NANCY KERR & JAMES FAGAN have been doing this for a while. Next year will be their 30th anniversary as both a musical and personal partnership and, over that time, they have become, probably, the best folk duo in the country. This evening, they are extraordinary.
 
As late evening sunlight floods through the church windows and the gentle buzz of a full folk club revels in a pleasant June warmth, Kerr wonders, "Did you all just get together one day and decide that, if there was a perfect folk club, it would be this one?". The two of them beam and then make this space sing.
 
Fol The Day-O was originally written for The Full English project and it is a celebration of everything that is good and pastoral. It is the rural world blowing down city streets and, in Kerr's hands, it is as deep and green and lush as an English meadow. Her voice is glorious, high but shot through with passionate inflections, it has the natural rhythms of the finest of storytellers. As Fagan lends guitar and then vocal harmonies, their connection is instinctive, indestructible.
 
 
There are not too many voices that you could listen to forever, but Kerr’s is one of them. Barbara Allen is about as trad as things come (Samuel Pepys mentioned it in his diaries) but Kerr lovingly breathes new life into it. You can imagine her voice drifting up past the gas lamps in 19th century London, strong and defiant, a voice that can sing for its supper and break your heart. Her version is rooted in the Romany tradition but calls to travellers of all kinds, spanning continents, spanning years. 
 
Towards the end of the first half of the evening Kerr shows that she is a brilliant songwriter as well as a fantastic singer. There are three songs, all of which she has written, that are amongst the best that this folk club has ever heard. I Am The Fox is sung by Fagan and thrums with the pulse of nature, it freewheels like an excitable fox-cub on a dew-dappled summer's morning. Fiddle and guitar cavorting about, unabashed. 
 
For Broadside it is Kerr that sings her own song. The tale of the meeting between Queen Elizabeth I and the pirate Grace O'Malley was originally written for The Elizabethan Sessions, and is a feminist sea shanty. It is one of those songs that could have been written centuries ago, everything is spot on. It's no exercise in facsimile though; it hums with vitality, Kerr relishing the strong female characters that she unleashes.
 
It is Gingerbread, taken from 2016's Instar album, that is entirely tear-duct-bothering though. As Kerr and Fagan meet on the chorus there is a gentle warmth, a delicious sense of the personal that threatens to overwhelm. Fiddle and guitar helping to swell hearts and comfort souls. Once again, getting lost in Kerr's voice is the easiest thing.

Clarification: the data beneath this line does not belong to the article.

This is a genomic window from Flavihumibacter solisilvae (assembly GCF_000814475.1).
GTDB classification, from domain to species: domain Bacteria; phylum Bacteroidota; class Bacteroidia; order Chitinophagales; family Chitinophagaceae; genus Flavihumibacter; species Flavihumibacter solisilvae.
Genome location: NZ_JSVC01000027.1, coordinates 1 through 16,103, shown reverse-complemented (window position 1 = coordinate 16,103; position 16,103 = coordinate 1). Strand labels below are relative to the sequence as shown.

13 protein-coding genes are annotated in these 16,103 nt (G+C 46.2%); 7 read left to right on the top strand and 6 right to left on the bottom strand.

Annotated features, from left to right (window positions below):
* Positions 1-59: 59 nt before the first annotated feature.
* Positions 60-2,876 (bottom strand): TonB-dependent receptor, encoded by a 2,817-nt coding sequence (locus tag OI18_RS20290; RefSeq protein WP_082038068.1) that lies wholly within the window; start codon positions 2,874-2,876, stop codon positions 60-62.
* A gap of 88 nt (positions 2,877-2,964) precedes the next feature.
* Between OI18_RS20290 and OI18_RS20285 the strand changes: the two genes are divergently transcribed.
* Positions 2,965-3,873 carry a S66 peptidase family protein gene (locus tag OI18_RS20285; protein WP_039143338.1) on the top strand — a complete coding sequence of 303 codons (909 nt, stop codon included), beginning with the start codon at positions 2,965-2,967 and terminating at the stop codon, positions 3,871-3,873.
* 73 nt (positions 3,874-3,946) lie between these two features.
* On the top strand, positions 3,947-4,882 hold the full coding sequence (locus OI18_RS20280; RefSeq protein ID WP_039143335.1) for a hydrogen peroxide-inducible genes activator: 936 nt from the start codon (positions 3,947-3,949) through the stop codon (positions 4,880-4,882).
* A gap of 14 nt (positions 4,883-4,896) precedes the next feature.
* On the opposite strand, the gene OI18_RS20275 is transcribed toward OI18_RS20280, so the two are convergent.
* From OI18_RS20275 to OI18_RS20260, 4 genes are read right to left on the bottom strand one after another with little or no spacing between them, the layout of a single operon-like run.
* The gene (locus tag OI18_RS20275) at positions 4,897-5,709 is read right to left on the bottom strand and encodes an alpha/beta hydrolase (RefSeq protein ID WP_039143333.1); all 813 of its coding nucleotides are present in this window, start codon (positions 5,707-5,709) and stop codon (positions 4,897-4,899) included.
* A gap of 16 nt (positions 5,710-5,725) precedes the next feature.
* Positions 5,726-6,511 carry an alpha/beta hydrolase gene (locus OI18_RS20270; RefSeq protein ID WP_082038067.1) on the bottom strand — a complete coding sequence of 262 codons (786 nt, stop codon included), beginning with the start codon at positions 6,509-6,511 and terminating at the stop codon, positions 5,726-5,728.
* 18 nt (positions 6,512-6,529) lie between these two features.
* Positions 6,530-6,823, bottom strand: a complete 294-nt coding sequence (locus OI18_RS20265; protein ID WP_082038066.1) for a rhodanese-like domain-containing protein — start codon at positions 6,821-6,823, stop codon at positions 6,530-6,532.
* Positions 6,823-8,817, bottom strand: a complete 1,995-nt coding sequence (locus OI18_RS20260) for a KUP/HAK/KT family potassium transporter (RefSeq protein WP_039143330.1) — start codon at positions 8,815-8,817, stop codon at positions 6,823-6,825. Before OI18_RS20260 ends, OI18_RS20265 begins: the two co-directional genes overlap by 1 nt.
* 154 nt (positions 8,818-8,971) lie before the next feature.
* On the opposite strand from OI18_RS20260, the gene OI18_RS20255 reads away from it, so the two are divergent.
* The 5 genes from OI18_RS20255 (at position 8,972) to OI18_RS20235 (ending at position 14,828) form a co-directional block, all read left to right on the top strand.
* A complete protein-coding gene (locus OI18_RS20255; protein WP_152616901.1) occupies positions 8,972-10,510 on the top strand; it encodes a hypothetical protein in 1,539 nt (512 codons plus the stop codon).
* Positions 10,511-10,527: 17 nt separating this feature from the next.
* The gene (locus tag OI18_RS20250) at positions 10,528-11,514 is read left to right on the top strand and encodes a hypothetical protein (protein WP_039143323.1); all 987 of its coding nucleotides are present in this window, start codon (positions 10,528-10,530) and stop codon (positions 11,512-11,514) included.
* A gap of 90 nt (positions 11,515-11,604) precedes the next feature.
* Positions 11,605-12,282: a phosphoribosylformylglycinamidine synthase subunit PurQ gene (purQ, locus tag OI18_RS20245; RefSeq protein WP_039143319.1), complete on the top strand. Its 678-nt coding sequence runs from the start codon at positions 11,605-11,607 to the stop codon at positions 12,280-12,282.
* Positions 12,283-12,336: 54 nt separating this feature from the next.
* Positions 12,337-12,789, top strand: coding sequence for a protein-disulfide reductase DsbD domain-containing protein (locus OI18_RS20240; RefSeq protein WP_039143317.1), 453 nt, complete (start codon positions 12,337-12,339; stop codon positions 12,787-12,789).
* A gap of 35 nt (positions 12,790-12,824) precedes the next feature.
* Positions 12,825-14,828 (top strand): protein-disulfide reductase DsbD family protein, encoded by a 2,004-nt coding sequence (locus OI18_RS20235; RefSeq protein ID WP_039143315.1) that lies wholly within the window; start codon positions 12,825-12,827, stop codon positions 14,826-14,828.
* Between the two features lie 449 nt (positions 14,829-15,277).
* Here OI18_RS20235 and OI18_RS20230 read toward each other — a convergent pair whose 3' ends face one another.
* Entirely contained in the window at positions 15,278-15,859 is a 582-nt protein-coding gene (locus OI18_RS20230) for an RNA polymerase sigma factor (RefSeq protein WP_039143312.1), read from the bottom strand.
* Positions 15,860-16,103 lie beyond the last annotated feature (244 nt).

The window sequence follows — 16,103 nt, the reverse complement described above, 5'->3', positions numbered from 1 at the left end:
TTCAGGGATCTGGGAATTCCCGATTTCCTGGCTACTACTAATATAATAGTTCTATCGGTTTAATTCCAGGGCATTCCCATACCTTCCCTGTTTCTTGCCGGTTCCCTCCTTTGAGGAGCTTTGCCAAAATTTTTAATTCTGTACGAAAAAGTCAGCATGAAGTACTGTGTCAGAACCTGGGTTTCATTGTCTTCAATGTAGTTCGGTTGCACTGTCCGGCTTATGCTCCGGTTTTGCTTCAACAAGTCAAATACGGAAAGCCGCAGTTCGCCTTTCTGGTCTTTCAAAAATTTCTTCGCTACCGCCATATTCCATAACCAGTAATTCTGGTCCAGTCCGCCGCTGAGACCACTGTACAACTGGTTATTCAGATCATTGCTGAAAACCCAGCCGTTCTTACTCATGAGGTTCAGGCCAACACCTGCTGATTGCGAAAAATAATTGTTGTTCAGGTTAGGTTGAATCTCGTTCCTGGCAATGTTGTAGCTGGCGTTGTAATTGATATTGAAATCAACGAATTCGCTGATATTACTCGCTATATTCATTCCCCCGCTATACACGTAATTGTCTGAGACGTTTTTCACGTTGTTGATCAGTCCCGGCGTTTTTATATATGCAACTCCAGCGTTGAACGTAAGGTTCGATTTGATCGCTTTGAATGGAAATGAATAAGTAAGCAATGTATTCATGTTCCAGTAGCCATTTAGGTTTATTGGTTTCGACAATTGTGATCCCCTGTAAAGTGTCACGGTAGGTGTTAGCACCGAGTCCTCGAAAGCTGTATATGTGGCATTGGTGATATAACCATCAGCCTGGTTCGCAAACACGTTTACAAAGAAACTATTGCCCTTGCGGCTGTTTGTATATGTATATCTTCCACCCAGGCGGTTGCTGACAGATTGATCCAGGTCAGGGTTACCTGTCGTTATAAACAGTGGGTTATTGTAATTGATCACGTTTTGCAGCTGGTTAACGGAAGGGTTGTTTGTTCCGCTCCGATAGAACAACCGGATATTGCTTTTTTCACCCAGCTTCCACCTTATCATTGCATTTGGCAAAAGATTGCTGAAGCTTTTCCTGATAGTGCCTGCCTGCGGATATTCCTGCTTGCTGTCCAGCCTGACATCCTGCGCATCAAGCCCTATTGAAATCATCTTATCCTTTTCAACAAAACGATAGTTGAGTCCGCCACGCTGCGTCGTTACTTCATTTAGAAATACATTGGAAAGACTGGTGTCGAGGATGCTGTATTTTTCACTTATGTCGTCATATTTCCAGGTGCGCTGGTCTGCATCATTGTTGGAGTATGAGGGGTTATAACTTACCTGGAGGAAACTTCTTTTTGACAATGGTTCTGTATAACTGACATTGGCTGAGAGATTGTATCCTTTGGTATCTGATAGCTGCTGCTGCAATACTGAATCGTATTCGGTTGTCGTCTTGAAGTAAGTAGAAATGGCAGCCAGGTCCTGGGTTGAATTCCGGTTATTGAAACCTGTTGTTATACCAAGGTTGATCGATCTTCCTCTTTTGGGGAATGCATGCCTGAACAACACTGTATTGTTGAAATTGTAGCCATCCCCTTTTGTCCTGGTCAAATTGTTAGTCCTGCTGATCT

As much as it is sometimes impossible to wrench your attention away from Kerr, Fagan is just as brilliant. His Australian heritage is mined for The Diamantina Drover and The Outside Track. Both are sung with a poet’s grace, his eight-stringed bouzouki glistening as stories of leaving and returning, love and loss tumble from him. There is a barely restrained fury on The Herald of Free Enterprise, Robb Johnson’s contemporary tale of tragedy, as Fagan sides with the people (of course) and rails against greed. All the while Kerr's violin broods behind him.
 
The combination of fiddle and guitar is most striking on the sets of tunes that they play. Australian Waltzes capture the haphazard totter of a gin-laced tea dance; elegant one minute, ferocious the next. Kitchen Dance is sandwiched between tunes from Croatia and Macedonia and is full of Eastern European dash. Fagan's bouzouki absolutely flying, a dizzy joy. Kerr's fiddle swoops over Fagan's folk-rock strum on Nancy Taylor's/The Pearl Wedding and is little more than a wonderful celebration. Thirty years of playing together has made these two indescribably tight.
 
The final highlight of an evening packed with them is Dark Honey, a song about urban bees making honey from cola. Kerr describes her songs like this: "The first two listens you think 'ooh, nature', the third is 'ooh, Marxism'" and, somehow, Dark Honey sums that up. Her voice is the sweetness that soothes the stings.

 
Support for the evening comes from DAVID MITCHELL, a virtuoso on the classical guitar. A short set of purely instrumental tunes showed off an incredible talent. Folk legend, Ralph McTell, has been heard to wish that he could play like Mitchell and it's easy to see why. Supremely technical and wonderfully fluid, he plays traditional folk tunes and classical pieces with equal ease. Beautiful stuff.
 
If Downend has the perfect folk club then Kerr and Fagan are the perfect band for it. Simply one of the finest gigs that this place has seen.


- Words: Gavin McNamara

- Photos: Barry Savell

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